- Now boarding: Amelia Earhart (Hilary Swank) and George Putnam (Richard Gere)
Most people know that Amelia Earhart flew airplanes back when women rarely did. And when she disappeared over the Pacific while piloting one, she left behind the romantic image of a smiling, vibrant gal, her scarf snapping jauntily in the breeze, forever departing on some grand aeronautic adventure.
Truthfully, there's not much more to take away from Mira Nair's glossy, mild-mannered bio-pic of Earhart, except that it takes two hours to unfold.
Amelia stars Hilary Swank as the titular aviatrix, and scores early points for a physical similarity between the two women. But any hopes for a probing or even intriguing depiction of what life was like for this pioneer of the skies and the male-dominated world she inhabited are quickly subsumed in Nair's curiously old-fashioned romantic drama.
Nair splits the narrative, hopping from Earhart's final flight in 1937 -- her quest to circumnavigate the globe -- to the decade's worth of flying and romancing that preceded it. Central to the flashback narrative is George Putnam (Richard Gere), the publisher and publicist who later became Mr. Earhart. So, as Earhart conquers the skies -- and the adoring public -- we check in with the good parts of her 1937 trip: snapshots of exotic locales and wistful aerial shots of her Lockheed Electra gleaming in the moonlight.
Amelia is reminiscent of toothless bio-films from the Hollywood studio era, where everything and everyone shone, characters held little nuance and the story rushed forward to the swelling of violins. Nair even borrows the dusty technique of using cloud banks and various mists to transition between the present narrative and the past.
The costume designer must have had a grand time -- the clothes are fabulous, from satin bias-cut evening gowns and sporty slacks to a head-to-toe leather flightsuit that drew appreciative gasps from the audience. (That said, all the togs are just more sheen that detracts from the grit of history.)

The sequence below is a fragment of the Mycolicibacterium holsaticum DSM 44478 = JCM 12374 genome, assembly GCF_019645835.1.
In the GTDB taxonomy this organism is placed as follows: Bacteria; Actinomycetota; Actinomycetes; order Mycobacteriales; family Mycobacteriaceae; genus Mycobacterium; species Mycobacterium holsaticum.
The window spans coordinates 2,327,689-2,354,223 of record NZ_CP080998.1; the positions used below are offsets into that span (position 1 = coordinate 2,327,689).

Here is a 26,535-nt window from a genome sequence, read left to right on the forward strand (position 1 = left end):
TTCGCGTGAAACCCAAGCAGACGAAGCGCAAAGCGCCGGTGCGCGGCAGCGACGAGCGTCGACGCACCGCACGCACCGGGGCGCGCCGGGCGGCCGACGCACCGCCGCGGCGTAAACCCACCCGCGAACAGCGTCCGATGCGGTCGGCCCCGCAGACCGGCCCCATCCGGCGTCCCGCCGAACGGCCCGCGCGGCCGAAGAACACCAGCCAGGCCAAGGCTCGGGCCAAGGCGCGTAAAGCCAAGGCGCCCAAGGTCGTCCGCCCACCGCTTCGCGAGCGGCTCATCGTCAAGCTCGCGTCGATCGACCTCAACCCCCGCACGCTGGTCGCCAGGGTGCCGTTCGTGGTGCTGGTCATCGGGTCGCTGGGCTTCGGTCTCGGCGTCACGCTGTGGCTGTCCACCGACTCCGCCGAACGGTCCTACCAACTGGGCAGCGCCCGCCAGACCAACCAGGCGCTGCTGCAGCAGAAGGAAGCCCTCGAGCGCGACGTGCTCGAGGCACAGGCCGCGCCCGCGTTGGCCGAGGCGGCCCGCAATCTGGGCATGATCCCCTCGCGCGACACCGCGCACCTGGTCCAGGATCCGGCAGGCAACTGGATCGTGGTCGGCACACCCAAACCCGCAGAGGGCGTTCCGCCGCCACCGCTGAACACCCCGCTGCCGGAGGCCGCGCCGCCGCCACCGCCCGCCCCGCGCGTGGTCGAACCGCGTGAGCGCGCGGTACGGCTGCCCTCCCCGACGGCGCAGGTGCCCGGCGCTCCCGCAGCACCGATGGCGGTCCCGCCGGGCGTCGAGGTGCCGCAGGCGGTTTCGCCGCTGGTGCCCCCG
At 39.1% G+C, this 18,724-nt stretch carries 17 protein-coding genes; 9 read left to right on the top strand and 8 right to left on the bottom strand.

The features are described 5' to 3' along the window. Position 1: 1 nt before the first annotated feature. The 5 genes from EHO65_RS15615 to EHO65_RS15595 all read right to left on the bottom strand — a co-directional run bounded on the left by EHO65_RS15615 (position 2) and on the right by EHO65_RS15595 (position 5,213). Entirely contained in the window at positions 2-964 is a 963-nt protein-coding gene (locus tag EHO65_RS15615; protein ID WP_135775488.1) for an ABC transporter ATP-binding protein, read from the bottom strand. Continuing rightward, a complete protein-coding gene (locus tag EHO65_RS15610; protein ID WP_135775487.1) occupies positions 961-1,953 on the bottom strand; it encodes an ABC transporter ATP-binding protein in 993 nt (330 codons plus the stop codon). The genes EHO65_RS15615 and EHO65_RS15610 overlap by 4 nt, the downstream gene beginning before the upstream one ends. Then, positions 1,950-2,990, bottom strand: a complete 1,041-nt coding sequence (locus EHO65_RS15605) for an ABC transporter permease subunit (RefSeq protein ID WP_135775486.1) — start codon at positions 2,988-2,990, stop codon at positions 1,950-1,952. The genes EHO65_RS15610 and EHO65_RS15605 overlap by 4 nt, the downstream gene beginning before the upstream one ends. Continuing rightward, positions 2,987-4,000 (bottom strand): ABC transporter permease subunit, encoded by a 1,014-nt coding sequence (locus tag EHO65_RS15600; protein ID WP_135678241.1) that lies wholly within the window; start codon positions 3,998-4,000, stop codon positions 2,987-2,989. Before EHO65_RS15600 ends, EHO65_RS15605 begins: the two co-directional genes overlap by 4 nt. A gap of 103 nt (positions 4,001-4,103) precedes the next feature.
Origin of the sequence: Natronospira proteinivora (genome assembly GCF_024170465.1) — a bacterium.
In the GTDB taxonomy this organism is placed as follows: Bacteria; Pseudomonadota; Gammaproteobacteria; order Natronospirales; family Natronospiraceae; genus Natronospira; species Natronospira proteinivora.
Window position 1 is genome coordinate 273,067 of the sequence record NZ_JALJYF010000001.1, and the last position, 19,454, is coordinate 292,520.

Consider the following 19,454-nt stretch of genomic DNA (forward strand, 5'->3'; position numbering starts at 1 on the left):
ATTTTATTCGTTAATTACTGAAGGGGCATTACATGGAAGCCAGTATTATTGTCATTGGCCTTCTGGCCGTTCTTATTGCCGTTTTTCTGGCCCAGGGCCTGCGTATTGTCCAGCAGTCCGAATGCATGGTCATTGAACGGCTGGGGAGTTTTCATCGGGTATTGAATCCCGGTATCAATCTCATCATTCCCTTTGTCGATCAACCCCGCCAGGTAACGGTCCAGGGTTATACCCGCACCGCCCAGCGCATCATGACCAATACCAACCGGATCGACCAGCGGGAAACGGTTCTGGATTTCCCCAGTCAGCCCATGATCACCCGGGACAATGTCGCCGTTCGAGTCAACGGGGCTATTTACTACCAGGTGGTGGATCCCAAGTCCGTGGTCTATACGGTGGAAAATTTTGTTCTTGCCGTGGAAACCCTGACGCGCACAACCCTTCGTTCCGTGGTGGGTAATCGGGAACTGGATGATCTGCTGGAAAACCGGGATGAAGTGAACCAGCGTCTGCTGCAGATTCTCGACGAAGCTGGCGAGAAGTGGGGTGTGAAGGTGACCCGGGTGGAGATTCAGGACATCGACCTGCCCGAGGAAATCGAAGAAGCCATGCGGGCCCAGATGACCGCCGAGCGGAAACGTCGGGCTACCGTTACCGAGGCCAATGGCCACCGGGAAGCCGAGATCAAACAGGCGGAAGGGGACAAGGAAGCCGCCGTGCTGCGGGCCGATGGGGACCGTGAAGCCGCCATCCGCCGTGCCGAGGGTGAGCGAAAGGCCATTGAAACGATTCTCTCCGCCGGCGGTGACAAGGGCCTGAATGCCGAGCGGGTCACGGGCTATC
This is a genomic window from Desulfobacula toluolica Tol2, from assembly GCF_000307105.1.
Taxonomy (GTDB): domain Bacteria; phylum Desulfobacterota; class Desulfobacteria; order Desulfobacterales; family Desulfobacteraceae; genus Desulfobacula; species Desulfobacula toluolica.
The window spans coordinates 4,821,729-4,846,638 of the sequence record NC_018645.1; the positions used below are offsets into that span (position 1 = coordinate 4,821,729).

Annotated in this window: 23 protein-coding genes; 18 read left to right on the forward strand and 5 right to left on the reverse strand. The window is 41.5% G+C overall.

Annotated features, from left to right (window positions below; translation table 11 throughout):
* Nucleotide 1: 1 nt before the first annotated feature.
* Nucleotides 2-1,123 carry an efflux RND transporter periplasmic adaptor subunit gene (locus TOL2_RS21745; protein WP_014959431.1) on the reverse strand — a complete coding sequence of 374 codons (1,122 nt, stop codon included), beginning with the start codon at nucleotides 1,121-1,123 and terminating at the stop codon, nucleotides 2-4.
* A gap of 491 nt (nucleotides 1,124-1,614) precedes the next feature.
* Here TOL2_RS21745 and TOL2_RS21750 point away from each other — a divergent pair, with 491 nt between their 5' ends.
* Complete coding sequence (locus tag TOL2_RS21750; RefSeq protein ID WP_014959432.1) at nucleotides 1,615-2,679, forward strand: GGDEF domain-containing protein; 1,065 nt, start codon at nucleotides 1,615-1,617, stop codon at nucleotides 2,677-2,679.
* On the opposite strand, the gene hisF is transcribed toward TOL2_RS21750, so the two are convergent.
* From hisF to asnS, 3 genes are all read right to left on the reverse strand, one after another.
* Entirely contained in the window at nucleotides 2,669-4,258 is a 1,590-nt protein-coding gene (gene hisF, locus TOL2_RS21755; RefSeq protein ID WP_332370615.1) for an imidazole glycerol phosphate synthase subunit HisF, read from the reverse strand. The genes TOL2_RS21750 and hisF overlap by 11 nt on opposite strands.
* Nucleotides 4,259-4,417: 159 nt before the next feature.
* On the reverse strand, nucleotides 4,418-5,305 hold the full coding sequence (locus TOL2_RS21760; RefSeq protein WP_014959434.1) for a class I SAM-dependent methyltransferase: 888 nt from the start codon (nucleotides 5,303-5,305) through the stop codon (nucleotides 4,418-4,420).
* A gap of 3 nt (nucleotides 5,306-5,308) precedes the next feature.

Perhaps Nair's intention was to make a bio-pic in the manner of the old masters, but today's audiences aren't likely to be swept up by lots of dreamy satins and folksy bromides.
Because the chief problem with Amelia is that we never feel anything in a story that should be vicariously thrilling. We should be scared when Earhart takes to the air in what looks like a glorified tin can, and emboldened by the strides she makes as a "modern" woman, whether in the air or in her bedroom. Yet it's all so tame.
Take the depiction of Earhart's solo flight across the Atlantic. It was a feat unaccomplished since Lindbergh's historic flight, and 14 other pilots had died trying. In the cockpit, Swank attractively grimaces through trials that appear and resolve in mere seconds: a CGI lightning storm; a precipitous descent caused by ice on the wings; fatigue; the sun shining in her eyes. Then, the clouds miraculously part and there's cheery old Ireland, complete with droll shepherd.
This sequence should have been fraught, making us both question and support Earhart's risky decision, and sigh with relief. Instead, I felt I was watching a two-minute skit about the perils of vintage aviation.
It can be tricky to pin down near-mythical historical figures such as Earhart, and Nair's mistake may have been an excess of polite reserve. Nobody wants to see Amelia Earhart retroactively grounded by feet of clay, but Nair doesn't even give this interesting woman legs.